Speaking in Sign

Freshman discusses her experience with speaking sign language

Courtney Brown, Staff Writer

Mikayla Enyart has been speaking sign language for years. She’s happy that she learned it and benefits from it often. “Yeah,” Enyart said. “I’m actually really happy that I got to learn it at such a young age because if I didn’t speak it I wouldn’t be able to talk to my dad.” Photo by Courtney Brown

Most people have spoken a part of sign language. Whether they just learned how to sign their name to look cool or they took a class that they quickly forgot after, freshman Mikayla Enyart has been speaking in sign since before she even knew how to talk.

She’s been speaking it her whole life so she is able to communicate with her deaf father.

“I think it’s actually pretty cool,” Enyart said. “It surprises a lot of people, and it opens up people’s eyes and reminds them that there are other people in this world that might not be able to speak the same language as them.”

Enyart said everyone should learn it or at least a small portion of it.

“You never know when it can be used in an everyday situation,” Enyart said. “You can make someone’s day by speaking it because sometimes a deaf person will only see one or two people a day that speak sign, and it can make them feel better.”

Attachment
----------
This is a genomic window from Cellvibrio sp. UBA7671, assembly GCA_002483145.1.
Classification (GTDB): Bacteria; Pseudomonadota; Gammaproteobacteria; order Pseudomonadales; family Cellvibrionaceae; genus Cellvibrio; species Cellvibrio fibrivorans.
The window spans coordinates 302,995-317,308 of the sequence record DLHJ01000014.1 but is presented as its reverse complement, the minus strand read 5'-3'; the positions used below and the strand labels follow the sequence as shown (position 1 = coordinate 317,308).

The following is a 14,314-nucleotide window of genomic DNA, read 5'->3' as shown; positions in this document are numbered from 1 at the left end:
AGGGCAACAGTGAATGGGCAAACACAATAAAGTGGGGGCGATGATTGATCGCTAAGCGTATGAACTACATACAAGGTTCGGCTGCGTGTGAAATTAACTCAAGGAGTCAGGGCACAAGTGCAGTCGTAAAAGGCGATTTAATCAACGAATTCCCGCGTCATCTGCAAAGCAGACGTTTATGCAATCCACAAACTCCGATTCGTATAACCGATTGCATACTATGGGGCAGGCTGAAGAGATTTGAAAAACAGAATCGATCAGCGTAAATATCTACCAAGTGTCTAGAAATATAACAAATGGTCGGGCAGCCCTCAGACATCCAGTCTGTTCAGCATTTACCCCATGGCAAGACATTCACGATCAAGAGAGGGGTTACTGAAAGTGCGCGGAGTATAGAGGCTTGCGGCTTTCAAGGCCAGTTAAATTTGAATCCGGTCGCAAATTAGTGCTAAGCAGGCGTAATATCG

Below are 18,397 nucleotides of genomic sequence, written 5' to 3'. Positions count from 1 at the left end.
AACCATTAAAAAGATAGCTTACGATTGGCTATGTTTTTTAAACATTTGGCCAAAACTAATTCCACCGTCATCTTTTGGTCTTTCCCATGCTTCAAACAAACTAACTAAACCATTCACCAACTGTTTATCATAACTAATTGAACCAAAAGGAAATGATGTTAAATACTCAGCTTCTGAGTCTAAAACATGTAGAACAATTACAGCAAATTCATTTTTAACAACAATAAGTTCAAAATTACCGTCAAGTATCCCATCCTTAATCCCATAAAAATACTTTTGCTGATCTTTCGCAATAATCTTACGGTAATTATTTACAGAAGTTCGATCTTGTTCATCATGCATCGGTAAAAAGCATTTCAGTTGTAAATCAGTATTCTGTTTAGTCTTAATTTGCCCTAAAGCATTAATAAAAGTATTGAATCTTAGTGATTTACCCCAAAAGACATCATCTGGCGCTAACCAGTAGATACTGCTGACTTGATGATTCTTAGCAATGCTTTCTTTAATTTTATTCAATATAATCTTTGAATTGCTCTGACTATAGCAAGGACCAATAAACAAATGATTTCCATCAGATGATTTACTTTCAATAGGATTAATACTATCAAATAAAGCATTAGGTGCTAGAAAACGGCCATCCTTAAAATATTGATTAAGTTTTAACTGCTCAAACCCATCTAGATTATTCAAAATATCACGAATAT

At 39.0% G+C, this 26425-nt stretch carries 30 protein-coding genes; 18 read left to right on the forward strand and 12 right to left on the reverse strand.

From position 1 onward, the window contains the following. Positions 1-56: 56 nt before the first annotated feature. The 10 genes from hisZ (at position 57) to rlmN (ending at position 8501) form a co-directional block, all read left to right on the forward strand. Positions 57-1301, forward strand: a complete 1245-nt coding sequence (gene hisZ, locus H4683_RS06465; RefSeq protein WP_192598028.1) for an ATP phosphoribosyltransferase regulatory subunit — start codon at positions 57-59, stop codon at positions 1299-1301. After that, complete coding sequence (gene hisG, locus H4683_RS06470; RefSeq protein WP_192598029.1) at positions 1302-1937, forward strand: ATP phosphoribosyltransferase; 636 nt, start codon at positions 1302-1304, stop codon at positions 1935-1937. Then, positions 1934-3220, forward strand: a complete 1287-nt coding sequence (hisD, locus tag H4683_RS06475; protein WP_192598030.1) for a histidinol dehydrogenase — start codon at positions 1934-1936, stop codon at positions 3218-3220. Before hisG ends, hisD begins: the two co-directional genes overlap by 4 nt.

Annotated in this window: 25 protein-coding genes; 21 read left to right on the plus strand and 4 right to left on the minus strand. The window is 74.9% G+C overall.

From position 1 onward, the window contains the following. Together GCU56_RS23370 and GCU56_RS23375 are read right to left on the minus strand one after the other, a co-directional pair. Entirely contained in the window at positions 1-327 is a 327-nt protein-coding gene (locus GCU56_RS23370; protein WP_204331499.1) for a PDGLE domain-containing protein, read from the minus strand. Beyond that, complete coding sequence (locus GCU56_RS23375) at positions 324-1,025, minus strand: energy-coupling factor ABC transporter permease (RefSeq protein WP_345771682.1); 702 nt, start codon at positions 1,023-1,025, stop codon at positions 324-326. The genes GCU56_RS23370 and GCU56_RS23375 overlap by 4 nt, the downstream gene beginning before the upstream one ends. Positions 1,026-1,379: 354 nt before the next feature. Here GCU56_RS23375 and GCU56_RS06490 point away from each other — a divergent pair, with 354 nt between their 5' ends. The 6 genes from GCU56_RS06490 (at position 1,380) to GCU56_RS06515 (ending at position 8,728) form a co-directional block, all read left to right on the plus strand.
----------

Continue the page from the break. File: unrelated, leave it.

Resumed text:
She’s even been given special treatment from knowing how to speak it, Enyart said.

“One time I got into Silver Dollar City for free,” Enyart said. “If you’re handicapped in any sort of way, you can go in for free. [Since] I was with my dad, I got in.”

She has been speaking it her whole life but it still has some challenges, she said.

“It can be hard sometimes because I’m not on the same level as a lot of deaf people, even though I’ve been speaking it my whole life,” Enyart said. “It’s kind of hard signing at the same level as them and it takes me awhile to think about what motions to sign.”

Enyart said it’s gets on her nerves whenever people find out that she knows how to speak sign because people tend to treat her differently.

“A lot of people actually think it’s cool,” Enyart said. “They almost always want me to sign their name, but it gets pretty annoying. I learned it for my dad, not so I can sign people’s name every time they ask.”

Some people act differently towards her when they see her signing it in public.

“I actually have [been treated differently in public for speaking it] because people think you’re deaf when you start to sign, and they’ll try and talk louder to me or they try to signal to me because they automatically think [I’m] deaf,” Enyart said.

She said she often has to deal with the way people act toward her when they find out she can speak it.

“I feel like it brings a certain sense of family to the people who speak it,” freshman Julianna Burriss said. “They have to use a different way to communicate than others do and they have to be patient while the other people are learning.”

Burriss said she learned to speak it, although only small phrases, and now she can communicate with Enyart’s dad.

“I’ve learned that people are still people even if they can’t hear in the same way you do,” Enyart said. “They aren’t stupid or any different than everyone else. It just shows that if someone can’t hear, they aren’t less capable than doing everything else a hearing person can do.”